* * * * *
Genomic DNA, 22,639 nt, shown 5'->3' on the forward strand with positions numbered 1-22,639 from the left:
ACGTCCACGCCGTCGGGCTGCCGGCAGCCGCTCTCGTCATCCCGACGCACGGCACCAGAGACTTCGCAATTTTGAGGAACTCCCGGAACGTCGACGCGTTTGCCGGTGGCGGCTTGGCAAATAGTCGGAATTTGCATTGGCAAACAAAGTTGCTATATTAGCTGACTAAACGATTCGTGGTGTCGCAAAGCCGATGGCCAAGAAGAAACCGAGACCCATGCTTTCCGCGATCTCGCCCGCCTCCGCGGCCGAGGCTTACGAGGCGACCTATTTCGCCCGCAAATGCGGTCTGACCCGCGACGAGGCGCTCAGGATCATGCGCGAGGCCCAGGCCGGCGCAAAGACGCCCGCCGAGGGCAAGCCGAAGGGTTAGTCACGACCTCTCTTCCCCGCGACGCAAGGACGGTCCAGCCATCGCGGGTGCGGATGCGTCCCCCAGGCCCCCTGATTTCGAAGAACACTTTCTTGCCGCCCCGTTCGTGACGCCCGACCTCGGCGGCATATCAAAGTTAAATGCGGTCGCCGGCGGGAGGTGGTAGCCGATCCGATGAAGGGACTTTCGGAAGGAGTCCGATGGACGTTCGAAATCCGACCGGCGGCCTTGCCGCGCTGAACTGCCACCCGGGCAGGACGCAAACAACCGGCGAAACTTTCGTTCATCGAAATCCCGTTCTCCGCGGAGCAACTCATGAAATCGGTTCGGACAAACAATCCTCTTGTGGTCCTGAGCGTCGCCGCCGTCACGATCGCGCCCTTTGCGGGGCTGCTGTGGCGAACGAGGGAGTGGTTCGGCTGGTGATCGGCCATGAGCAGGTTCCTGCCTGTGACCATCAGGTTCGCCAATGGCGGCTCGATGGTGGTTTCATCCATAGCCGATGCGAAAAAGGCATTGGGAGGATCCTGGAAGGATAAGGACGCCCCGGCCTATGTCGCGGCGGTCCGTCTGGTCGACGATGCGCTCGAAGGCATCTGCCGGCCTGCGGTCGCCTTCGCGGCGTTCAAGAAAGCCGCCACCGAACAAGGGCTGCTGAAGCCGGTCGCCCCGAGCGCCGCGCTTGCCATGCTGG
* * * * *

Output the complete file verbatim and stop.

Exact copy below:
Genomic DNA, 22,639 nt, shown 5'->3' on the forward strand with positions numbered 1-22,639 from the left:
ACGTCCACGCCGTCGGGCTGCCGGCAGCCGCTCTCGTCATCCCGACGCACGGCACCAGAGACTTCGCAATTTTGAGGAACTCCCGGAACGTCGACGCGTTTGCCGGTGGCGGCTTGGCAAATAGTCGGAATTTGCATTGGCAAACAAAGTTGCTATATTAGCTGACTAAACGATTCGTGGTGTCGCAAAGCCGATGGCCAAGAAGAAACCGAGACCCATGCTTTCCGCGATCTCGCCCGCCTCCGCGGCCGAGGCTTACGAGGCGACCTATTTCGCCCGCAAATGCGGTCTGACCCGCGACGAGGCGCTCAGGATCATGCGCGAGGCCCAGGCCGGCGCAAAGACGCCCGCCGAGGGCAAGCCGAAGGGTTAGTCACGACCTCTCTTCCCCGCGACGCAAGGACGGTCCAGCCATCGCGGGTGCGGATGCGTCCCCCAGGCCCCCTGATTTCGAAGAACACTTTCTTGCCGCCCCGTTCGTGACGCCCGACCTCGGCGGCATATCAAAGTTAAATGCGGTCGCCGGCGGGAGGTGGTAGCCGATCCGATGAAGGGACTTTCGGAAGGAGTCCGATGGACGTTCGAAATCCGACCGGCGGCCTTGCCGCGCTGAACTGCCACCCGGGCAGGACGCAAACAACCGGCGAAACTTTCGTTCATCGAAATCCCGTTCTCCGCGGAGCAACTCATGAAATCGGTTCGGACAAACAATCCTCTTGTGGTCCTGAGCGTCGCCGCCGTCACGATCGCGCCCTTTGCGGGGCTGCTGTGGCGAACGAGGGAGTGGTTCGGCTGGTGATCGGCCATGAGCAGGTTCCTGCCTGTGACCATCAGGTTCGCCAATGGCGGCTCGATGGTGGTTTCATCCATAGCCGATGCGAAAAAGGCATTGGGAGGATCCTGGAAGGATAAGGACGCCCCGGCCTATGTCGCGGCGGTCCGTCTGGTCGACGATGCGCTCGAAGGCATCTGCCGGCCTGCGGTCGCCTTCGCGGCGTTCAAGAAAGCCGCCACCGAACAAGGGCTGCTGAAGCCGGTCGCCCCGAGCGCCGCGCTTGCCATGCTGG